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By Elsa Barron
Pakistan has been hit with unprecedented levels of flooding over this summer’s monsoon season, submerging one-third of the entire country under water. Already, one early attribution study has linked this disaster to climate change, finding that this severity of flooding is extremely unlikely without existing global temperature rise.
While the scale of the disaster is linked to climate change, the scale of the disaster’s impact is linked to poor governance, writes Jumaina Siddiqui. The politically unstable government in Pakistan has failed to develop comprehensive resilience measures, even after similar extreme flood events of the past.
This has led to devastating humanitarian costs, and yet that is not the end of the potential risks. As Erin Sikorsky and Andrea Rezzonico write, “These climate hazards will compound existing challenges in the country, including political instability, Islamic extremism, and nuclear security.” Given such intersecting risks, it is critical to take a holistic climate security approach to the current crisis in Pakistan. As Ameera Adil and Faraz Haider write, Pakistan’s climate security threats should inspire a rethink of comprehensive national security.
In order to discuss these articles and themes, the Center for Climate and Security (CCS) will convene a public roundtable discussion on Friday. September 30th, from 9 to 10 am EST on “The Security Implications of the Pakistan Floods.” The expert panel, moderated by CCS Director Erin Sikorsky, will include:
- Ameera Adil, Assistant Director Sustainability at National University of Sciences and Technology (NUST), Pakistan
- Faraz Haider, Research Associate, Faculty of Aerospace and Strategic Studies, Air University, Islamabad
- Andrea Rezzonico, Deputy Director, Converging Risks Lab, Council on Strategic Risks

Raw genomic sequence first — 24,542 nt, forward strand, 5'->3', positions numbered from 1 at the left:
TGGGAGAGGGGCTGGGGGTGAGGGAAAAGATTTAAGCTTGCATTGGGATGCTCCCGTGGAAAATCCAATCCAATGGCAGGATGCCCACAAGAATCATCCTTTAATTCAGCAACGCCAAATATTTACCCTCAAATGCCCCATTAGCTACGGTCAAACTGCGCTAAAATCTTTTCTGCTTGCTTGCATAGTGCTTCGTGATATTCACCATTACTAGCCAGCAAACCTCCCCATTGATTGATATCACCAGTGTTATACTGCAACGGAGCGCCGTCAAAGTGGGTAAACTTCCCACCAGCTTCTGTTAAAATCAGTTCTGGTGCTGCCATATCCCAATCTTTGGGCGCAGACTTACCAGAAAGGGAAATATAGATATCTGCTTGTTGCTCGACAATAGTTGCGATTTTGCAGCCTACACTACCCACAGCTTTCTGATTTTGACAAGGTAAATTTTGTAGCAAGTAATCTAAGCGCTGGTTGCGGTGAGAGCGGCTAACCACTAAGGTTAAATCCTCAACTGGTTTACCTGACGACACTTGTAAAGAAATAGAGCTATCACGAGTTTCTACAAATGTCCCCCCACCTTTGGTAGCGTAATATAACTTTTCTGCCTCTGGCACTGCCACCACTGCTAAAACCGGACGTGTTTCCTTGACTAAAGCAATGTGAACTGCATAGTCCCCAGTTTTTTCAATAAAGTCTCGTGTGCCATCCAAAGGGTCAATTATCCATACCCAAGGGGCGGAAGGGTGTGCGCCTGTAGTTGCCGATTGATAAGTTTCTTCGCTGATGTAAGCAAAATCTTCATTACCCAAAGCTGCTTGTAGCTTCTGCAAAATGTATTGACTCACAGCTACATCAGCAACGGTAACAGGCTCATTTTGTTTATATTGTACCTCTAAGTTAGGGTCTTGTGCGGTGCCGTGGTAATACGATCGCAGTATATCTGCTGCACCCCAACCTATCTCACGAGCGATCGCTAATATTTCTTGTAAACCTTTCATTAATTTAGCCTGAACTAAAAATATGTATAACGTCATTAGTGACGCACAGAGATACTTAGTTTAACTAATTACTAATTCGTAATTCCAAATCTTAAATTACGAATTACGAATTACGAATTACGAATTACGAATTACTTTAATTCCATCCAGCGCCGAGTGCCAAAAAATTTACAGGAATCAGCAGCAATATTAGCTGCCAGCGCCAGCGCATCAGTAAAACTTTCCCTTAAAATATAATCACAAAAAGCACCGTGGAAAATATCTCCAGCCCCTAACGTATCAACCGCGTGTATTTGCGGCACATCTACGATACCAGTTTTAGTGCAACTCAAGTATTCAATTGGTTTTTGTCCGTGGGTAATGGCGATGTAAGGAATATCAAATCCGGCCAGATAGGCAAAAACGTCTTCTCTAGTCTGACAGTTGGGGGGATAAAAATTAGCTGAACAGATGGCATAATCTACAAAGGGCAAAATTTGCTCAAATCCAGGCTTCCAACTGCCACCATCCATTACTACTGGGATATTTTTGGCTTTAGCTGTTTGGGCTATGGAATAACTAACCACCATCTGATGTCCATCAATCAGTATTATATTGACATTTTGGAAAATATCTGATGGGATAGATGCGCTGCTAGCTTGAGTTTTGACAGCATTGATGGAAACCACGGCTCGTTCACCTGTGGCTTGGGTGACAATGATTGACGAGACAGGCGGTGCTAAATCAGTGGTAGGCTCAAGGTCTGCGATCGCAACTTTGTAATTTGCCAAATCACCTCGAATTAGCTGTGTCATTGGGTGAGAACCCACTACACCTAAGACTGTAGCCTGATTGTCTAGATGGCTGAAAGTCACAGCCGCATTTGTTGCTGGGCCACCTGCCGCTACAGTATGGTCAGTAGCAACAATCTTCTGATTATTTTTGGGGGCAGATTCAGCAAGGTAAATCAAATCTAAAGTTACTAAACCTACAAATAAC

- Jumaina Siddiqui, Senior Program Officer, South Asia United States Institute of Peace
We hope that you will join us for this event. Please register here to access the full invitation and webinar details.
The tragedy unfolding in Pakistan in the wake of unprecedented flooding late last month, which has inundated a third of the country and displaced millions of people, is not only a humanitarian catastrophe but also poses significant security threats. Already before the floods, South Asia experienced record breaking heat waves in April and May, leading to unbearable living conditions, widespread energy blackouts, and rapid glacial melt. These climate hazards will compound existing challenges in the country, including political instability, Islamic extremism, and nuclear security.
Given these dynamics, efforts to address the immediate humanitarian crisis as well as develop longer-term climate adaptation and resilience measures are not just the right thing for Western countries to do—such investments will also provide security benefits as they contribute to a more stable Pakistan in the future. In particular, the United States must live up to its climate finance commitments, and better integrate climate considerations into the range of engagements it has with Pakistan, including ongoing military training and support.
Late last week, the U.S. Congress passed landmark climate legislation in the form of the Inflation Reduction Act. This legislation will speed up deployment of clean energy and lower US carbon emissions by about 40 percent from 2005 levels, closing two-thirds of the remaining gap between current policies and the US climate target of a 50 percent reduction in emissions by 2030. The legislation has multiple implications for U.S. climate security going forward—including helping prevent the worst security outcomes of unchecked emissions, bolstering U.S. credibility as it pushes other countries to reduce emissions, improving U.S. energy reliability and resilience, and complementing Department of Defense efforts to curb its own emissions in hard to decarbonize sectors.(more…)
On July 18, the UK Royal Air Force halted flights out of its largest airbase because the ‘runway had melted’ —a line my colleagues suggested they’d expect to read in a dystopian science fiction novel about the future. Alas, this headline was all too real, as countries across Europe battled record climate change-driven heatwaves.
While part of the RAF was (temporarily) grounded, other European militaries—in Spain, Germany, France, Portugal, Cyprus, and Slovenia—were helping fight unprecedented fires across their countries. Nearly half of the EU and UK is at risk of drought, with the European Commission’s Joint Research Center assessing that water and heat stress are driving crop yields down and straining energy production across the continent. Given that food and energy crises were expected well before this heatwave struck, due to the Russian invasion of Ukraine, NATO Secretary General Jens Stoltenberg could not have asked for a better illustration of his assertion that climate change is a “crisis multiplier.”(more…)